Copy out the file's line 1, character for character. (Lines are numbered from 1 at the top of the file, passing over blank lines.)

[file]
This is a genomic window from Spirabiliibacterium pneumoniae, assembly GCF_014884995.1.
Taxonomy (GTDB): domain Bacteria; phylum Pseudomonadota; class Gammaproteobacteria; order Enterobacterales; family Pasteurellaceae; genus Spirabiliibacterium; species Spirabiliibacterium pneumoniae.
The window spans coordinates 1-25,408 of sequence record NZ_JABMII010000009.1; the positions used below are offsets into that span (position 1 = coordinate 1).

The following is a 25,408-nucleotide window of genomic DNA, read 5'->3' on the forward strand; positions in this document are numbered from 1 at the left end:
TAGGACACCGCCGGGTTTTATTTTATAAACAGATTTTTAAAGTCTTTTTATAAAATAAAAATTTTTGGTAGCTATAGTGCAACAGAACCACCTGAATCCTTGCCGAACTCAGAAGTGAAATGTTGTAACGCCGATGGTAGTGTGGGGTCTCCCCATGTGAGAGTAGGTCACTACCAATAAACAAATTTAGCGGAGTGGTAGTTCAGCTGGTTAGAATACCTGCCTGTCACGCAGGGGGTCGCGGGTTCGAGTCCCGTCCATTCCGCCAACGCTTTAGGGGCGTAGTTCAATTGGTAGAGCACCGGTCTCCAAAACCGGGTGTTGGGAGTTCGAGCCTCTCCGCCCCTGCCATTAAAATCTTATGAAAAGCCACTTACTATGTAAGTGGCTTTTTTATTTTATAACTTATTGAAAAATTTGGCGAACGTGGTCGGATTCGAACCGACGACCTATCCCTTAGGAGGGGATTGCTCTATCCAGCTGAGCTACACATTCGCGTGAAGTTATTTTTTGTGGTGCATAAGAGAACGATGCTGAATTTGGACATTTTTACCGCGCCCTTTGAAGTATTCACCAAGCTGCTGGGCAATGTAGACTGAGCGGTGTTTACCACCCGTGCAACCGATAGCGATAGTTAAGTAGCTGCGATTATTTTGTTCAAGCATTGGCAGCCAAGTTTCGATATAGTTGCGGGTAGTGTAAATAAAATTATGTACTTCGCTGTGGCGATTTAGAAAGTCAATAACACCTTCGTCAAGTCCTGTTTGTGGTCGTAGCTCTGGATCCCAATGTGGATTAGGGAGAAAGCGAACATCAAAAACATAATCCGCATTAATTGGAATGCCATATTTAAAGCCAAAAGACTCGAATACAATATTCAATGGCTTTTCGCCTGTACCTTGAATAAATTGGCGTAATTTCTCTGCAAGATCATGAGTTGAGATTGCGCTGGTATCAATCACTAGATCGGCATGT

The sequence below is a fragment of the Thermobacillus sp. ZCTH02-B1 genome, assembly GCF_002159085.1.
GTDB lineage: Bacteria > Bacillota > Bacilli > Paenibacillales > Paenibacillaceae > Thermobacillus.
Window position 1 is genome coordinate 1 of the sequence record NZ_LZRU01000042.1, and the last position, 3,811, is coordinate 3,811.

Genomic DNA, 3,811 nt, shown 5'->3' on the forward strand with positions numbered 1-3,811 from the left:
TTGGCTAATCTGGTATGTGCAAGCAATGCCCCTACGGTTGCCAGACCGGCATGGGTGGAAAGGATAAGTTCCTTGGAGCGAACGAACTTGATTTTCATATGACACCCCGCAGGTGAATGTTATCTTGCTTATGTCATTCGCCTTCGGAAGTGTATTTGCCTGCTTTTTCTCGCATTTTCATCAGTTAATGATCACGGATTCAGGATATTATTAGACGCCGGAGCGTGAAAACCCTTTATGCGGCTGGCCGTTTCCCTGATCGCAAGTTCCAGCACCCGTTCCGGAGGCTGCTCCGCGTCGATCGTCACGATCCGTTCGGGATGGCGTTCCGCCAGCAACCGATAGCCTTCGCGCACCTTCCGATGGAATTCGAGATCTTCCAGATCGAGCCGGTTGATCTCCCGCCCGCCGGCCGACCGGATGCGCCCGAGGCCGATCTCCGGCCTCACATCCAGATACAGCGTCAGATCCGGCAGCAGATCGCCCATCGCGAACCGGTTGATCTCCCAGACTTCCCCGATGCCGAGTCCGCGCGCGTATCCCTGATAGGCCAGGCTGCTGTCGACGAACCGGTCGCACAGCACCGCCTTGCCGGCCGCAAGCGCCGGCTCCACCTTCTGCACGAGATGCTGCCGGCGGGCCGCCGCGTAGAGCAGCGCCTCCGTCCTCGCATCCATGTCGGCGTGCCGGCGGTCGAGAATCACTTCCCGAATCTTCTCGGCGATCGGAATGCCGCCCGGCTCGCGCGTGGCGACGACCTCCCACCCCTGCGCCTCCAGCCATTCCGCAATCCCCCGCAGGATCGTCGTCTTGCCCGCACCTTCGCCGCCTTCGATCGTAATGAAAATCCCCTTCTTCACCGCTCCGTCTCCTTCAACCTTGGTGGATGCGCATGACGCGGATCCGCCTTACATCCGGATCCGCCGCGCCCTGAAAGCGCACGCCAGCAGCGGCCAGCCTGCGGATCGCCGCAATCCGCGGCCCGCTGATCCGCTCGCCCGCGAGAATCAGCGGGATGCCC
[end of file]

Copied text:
This is a genomic window from Spirabiliibacterium pneumoniae, assembly GCF_014884995.1.